after forming the protective layer, removing the material and removing at least some of the second regions of the at least one electrically conductive layer; and
after removing the second regions of the at least one electrically conductive layer, removing the protective layer, thereby exposing second upper surfaces of the lines, the second upper surfaces being at a third elevational height lower than the second elevational height.
8. The method of claim 7 wherein the at least one electrically conductive layer includes a layer having a tantalum nitride/tantalum gradient therein.
9. The method of claim 7 wherein the at least one electrically conductive layer includes a layer having a tungsten/cobalt gradient therein.
10. The method of claim 7 wherein the at least one electrically conductive layer includes a layer comprising phosphorus-doped cobalt tungsten.
11. The method of claim 7 wherein the at least one electrically conductive layer is a single electrically conductive layer.
12. The method of claim 7 wherein the at least one electrically conductive layer is at least two electrically conductive layers.
13. The method of claim 12 wherein one layer of the at least two electrically conductive layers has a tantalum nitride/tantalum gradient therein, the gradient having a first region with a relatively high ratio of tantalum nitride/tantalum and a second region with a relatively low ratio of tantalum nitride/tantalum; the first region being in direct physical contact with the uppermost surfaces of the nodes.
14. The method of claim 13 wherein said first region consists of tantalum nitride and said second region consists of tantalum.
15. The method of claim 13 wherein the at least two electrically conductive layers comprise a second layer over said one layer, the second layer comprising one or more of cobalt, copper, nickel, ruthenium and tungsten.
16. The method of claim 7 wherein the protective layer is a first protective layer; wherein the removal of the material exposes sidewalls of the electrically conductive lines; and further comprising, after removing the material and before removing the second regions of the at least one electrically conductive layer, forming a second protective layer along the exposed sidewalls of the electrically conductive lines.
17. A method of forming a plurality of electrically conductive lines, comprising:
providing a substrate having a plurality of conductive surfaces;
forming a gradient-containing material across the substrate and in direct physical contact with conductive surfaces; the gradient-containing material consisting essentially of tantalum nitride at a lowermost portion in contact with the conductive surfaces, consisting essentially of tantalum at an uppermost portion, and having a tantalum nitride/tantalum gradient extending between the lowermost and uppermost portions; the gradient-containing material having defined first regions directly over the conductive surfaces and defined second regions between the first regions;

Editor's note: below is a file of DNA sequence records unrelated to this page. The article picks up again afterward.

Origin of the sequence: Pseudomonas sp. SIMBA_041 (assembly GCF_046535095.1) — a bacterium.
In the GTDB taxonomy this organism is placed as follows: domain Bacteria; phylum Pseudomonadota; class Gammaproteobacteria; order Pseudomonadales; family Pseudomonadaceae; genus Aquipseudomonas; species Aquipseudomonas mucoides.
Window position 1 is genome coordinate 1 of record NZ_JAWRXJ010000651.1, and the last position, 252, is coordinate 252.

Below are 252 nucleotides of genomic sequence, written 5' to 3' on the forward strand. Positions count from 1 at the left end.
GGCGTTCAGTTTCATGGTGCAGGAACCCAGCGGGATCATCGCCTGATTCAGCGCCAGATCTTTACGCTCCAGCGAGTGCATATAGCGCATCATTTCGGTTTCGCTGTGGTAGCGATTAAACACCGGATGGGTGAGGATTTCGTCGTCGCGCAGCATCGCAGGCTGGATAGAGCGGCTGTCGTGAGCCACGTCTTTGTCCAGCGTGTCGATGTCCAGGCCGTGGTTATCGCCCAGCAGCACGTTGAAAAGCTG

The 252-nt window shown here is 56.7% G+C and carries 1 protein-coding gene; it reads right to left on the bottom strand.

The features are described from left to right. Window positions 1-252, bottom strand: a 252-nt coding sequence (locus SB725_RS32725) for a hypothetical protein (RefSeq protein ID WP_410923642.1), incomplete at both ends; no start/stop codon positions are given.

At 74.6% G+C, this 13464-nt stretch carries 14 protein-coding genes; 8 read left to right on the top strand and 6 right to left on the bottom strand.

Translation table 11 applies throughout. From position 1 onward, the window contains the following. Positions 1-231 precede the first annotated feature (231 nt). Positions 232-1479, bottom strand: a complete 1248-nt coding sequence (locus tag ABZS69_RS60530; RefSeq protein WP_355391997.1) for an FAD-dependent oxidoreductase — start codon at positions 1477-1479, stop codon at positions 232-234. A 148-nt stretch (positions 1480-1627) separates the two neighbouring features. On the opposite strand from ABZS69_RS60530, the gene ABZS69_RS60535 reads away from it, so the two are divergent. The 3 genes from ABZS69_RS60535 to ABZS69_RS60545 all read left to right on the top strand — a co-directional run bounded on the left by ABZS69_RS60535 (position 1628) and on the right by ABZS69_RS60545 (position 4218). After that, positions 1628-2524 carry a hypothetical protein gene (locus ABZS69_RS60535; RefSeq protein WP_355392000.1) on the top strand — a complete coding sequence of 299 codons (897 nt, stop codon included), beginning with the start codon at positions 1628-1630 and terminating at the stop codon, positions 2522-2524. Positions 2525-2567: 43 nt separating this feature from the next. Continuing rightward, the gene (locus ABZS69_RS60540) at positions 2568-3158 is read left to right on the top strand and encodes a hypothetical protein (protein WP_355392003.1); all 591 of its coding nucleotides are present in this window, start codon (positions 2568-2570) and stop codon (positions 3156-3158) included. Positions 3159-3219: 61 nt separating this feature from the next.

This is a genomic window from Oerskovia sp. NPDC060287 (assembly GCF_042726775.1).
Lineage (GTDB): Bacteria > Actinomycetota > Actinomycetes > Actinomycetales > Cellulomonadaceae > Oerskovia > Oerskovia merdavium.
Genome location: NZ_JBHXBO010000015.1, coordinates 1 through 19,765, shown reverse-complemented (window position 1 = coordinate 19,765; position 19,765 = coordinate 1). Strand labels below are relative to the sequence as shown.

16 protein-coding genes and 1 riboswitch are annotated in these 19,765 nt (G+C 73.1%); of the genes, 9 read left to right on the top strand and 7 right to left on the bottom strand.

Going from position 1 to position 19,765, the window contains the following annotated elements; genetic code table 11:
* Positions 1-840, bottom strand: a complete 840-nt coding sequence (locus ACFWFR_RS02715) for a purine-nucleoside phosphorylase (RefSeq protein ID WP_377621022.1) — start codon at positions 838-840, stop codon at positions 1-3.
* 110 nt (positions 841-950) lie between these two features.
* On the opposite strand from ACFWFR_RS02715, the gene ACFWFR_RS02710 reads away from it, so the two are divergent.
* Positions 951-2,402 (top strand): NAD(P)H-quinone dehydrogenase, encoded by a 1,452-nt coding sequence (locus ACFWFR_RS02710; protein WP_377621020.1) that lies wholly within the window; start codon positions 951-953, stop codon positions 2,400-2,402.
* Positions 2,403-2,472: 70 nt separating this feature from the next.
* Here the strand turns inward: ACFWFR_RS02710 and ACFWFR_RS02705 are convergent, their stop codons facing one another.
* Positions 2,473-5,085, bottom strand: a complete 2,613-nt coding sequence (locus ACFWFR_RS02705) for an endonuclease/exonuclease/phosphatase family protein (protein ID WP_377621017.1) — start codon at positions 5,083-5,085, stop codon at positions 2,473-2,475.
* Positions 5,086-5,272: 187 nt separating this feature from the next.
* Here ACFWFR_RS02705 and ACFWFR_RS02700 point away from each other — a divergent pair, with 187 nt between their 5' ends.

forming a sacrificial material over the gradient-containing material and having openings extending therethrough to the defined first regions;
forming a plurality of spaced electrically conductive lines within the openings, the lines being spaced from one another by the sacrificial material, and the lines having upper surfaces
forming caps to protect the electrically conductive lines, the caps comprising a material resistant to an etch and the caps being in physical contact with the upper surfaces of the lines;
while the caps protect the electrically conductive lines, removing the sacrificial material and then utilizing the etch to remove at least some of the second regions of the gradient-containing material; and
after removing the sacrificial material, removing the caps thereby exposing at least portions of the upper surfaces of the lines.
18. The method of claim 17 further comprising forming a layer over said gradient-containing material prior to forming the sacrificial material, the layer comprising one or more of cobalt, copper, nickel, ruthenium and tungsten; the sacrificial material being formed in direct physical contact with said layer.
19. The method of claim 17 wherein the electrically conductive lines comprise one or more of copper, cobalt and nickel; and wherein the caps are of a different composition than the electrically conductive lines and comprise one or more of nickel, cobalt, boron-doped nickel molybdenum, phosphorus-doped nickel molybdenum, phosphorus-doped cobalt tungsten, and boron-doped cobalt tungsten.
20. The method of claim 17 wherein:
the electrically conductive lines comprise one or more of copper, cobalt and nickel;
the caps are of a different composition than the electrically conductive lines and comprise one or more of nickel, cobalt, phosphorus-doped cobalt tungsten, and boron-doped cobalt tungsten; and
the etch is a wet etch utilizing one or more of hydrofluoric acid, nitric acid and acetic acid.